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OC Execs Maintain Tempered View of Q4

Orange County business owners and executives have trimmed their outlooks for the local economy entering the fourth quarter, with mixed expectations that add up to a slight gain after a dropoff registered for the prior period, according to the latest quarterly index by California State University-Fullerton’s Mihaylo College of Business and Economics.

The school conducts a business sentiment survey of local business executives at the end of each quarter, asking for expectations for the next three months. It poses questions on general business strength, sales, profitability, hiring and investments, among other topics.

The fourth-quarter index reached 83.8, a slight increase over the third quarter’s 81.7.

A reading above 50 indicates a positive growth outlook. Local business executives had significantly higher expectations entering this year—the index was at 91.6 and 92 for the first and second quarters, respectively.

Slight Improvement

“There’s a slight improvement in overall business expectations, but the second half of 2015 is turning out to be more complicated and more troubled than the first,” said Anil Puri, dean of the Mihaylo College who oversees the quarterly survey.

This quarter’s index was based on responses from 54 executives collected during the last week of September. About 43% of the sample companies employ 100 or more workers, and 28% had fewer than 20. About 30% had 20 to 100 employees.

A quarter-over-quarter comparison shows that a bigger proportion of survey respondents this quarter said they expect “overall business activity to improve or stay the same”—90% versus 87% three months earlier.

Meanwhile, a smaller proportion indicated positive expectations for their own industries: 54% versus 73% last quarter. Those who anticipated their own industries to “remain stable” made up 39% of the respondent pool, up from 21% a quarter earlier.

Jobs Outlook Up

A larger percentage of study participants said they intend to hire: 41% versus 38% last quarter. About 54%—compared with 55% last quarter—said they will likely keep their work forces unchanged, while about 6%—down from 7%—said they plan to make cuts.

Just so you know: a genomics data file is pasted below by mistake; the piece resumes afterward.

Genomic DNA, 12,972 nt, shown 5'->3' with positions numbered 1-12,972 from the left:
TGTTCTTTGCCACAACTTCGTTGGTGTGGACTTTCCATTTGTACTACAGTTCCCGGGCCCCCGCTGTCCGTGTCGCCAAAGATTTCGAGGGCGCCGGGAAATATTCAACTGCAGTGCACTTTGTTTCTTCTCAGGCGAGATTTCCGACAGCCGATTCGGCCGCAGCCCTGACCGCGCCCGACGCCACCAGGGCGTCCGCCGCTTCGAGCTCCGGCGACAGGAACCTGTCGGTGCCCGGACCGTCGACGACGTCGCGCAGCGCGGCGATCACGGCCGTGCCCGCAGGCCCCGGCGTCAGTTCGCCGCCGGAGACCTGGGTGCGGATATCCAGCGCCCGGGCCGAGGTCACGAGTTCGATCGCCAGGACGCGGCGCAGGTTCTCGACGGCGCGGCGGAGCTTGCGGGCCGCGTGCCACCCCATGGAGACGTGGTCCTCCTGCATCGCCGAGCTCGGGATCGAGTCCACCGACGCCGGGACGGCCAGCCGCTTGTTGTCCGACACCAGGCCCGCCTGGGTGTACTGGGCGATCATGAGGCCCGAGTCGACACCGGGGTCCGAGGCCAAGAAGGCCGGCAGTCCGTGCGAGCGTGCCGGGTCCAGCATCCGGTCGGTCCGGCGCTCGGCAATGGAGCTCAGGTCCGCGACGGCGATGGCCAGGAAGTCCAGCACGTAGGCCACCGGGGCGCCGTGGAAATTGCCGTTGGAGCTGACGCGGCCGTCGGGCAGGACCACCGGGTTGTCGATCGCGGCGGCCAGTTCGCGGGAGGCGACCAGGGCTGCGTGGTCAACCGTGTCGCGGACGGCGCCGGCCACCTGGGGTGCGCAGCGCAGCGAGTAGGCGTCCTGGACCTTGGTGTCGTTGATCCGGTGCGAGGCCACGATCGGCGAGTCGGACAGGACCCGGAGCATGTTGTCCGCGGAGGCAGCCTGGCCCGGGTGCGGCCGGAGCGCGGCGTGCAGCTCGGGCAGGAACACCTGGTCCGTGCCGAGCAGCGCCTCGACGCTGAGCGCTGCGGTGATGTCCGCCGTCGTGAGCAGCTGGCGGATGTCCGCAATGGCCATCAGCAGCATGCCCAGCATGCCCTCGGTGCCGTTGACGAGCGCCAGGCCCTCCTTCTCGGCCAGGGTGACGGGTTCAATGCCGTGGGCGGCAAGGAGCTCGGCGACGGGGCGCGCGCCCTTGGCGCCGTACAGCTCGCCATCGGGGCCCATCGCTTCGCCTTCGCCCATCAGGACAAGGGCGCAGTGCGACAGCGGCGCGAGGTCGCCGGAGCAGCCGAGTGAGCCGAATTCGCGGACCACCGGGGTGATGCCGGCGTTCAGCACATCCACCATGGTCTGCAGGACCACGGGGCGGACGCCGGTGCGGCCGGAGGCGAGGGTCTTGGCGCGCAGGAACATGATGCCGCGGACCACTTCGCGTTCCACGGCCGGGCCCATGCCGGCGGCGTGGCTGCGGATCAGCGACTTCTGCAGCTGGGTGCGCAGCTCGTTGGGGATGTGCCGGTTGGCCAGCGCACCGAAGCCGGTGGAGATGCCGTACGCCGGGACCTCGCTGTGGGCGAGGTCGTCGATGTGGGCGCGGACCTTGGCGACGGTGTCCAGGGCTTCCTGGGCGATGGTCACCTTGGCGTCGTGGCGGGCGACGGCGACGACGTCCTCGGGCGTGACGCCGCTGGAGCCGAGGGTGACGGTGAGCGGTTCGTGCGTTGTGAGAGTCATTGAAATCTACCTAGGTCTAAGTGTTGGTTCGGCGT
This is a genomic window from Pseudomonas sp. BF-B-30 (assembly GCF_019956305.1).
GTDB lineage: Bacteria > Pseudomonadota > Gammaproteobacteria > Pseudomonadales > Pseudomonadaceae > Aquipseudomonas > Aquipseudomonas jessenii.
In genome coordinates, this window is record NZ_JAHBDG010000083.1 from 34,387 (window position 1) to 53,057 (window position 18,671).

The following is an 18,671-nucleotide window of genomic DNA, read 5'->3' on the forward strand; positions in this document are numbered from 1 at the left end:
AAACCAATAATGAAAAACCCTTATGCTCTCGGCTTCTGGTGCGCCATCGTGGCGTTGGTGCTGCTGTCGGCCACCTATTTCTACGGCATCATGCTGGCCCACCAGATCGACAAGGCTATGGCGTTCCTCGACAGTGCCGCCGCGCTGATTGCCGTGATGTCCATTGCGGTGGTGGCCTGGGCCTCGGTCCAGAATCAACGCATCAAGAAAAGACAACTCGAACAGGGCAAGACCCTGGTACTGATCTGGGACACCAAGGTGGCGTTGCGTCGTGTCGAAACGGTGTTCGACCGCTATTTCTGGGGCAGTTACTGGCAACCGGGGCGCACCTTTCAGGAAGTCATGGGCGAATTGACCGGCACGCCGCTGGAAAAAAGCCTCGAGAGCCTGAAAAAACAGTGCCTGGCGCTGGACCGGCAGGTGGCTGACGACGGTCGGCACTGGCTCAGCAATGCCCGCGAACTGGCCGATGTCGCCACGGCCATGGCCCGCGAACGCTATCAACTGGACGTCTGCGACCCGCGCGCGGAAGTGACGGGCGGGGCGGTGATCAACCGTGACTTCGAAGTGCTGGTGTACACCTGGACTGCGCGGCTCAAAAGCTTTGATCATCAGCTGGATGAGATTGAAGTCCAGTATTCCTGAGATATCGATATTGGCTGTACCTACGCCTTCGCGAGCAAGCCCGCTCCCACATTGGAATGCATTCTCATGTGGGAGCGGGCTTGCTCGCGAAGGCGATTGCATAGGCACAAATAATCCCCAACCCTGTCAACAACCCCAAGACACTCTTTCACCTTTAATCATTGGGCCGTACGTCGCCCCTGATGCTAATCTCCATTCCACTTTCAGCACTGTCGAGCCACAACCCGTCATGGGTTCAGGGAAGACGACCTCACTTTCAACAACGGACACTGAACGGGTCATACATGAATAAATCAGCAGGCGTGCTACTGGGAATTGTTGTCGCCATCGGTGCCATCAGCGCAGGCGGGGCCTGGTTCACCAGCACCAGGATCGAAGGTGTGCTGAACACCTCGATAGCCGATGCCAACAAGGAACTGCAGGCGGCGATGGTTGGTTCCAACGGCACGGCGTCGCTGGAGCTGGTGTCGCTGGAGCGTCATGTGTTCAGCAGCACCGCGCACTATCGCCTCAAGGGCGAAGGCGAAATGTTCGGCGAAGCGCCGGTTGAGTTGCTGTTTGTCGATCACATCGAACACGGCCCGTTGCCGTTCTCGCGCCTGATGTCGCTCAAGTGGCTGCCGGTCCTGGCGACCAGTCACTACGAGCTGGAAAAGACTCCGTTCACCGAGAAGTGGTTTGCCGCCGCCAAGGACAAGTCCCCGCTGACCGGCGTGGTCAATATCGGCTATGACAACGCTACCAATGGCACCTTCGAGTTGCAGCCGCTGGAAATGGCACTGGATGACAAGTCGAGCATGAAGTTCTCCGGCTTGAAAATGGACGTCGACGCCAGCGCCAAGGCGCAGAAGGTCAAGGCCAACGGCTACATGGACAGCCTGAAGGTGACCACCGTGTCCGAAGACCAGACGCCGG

Expectations on revenue stayed about the same over the quarter.

Fifty-two percent of survey respondents, versus 50% last quarter, said they expect sales to increase in the fourth quarter; 35%, down from 38%, said they expect no change; and 13% expect lower sales, up from 12%.

Expectations on profitability dampened a bit: 42% said they expect higher profits this quarter versus 52% last quarter; 45% expect no change, versus 36%; and 13% expect lower profits, up from 12%.

The survey indicated more OC businesses are likely to make investments in inventory this quarter than they were in the previous three months. Those who said they expect inventories to increase accounted for 30% of the total pool compared with 20% a quarter earlier. Those who expect to keep inventory the same fell to 64% from 71%. Those planning to reduce inventory amounted to 6%, down from 10%.

‘Significant Factors’

The survey asked participants to indicate the “most significant factor” impacting their companies. More than half the pool—54%—said the state of the overall economy was their biggest concern, compared with 50% last quarter. Government regulation followed, at 17%, compared with 24% a quarter earlier. Labor costs were a concern for about 6% of respondents—versus 5%—and international competition was a concern for nearly 4%, down from 7%.

The CSUF survey included a “special question” that asked about the “biggest threat to the U.S. economy” from among five given choices.

Congressional inaction was No. 1, with 32%; the performance of China’s economy was No. 2, with 30%; and federal debt payment was No. 3, with 20%. About 17% of respondents chose the anticipated interest rate increase by the Federal Reserve as the key threat, and about 2% selected low oil prices.

“This is somewhat unexpected given the significant media attention paid to the expected interest rate increase,” said the CSUF report.

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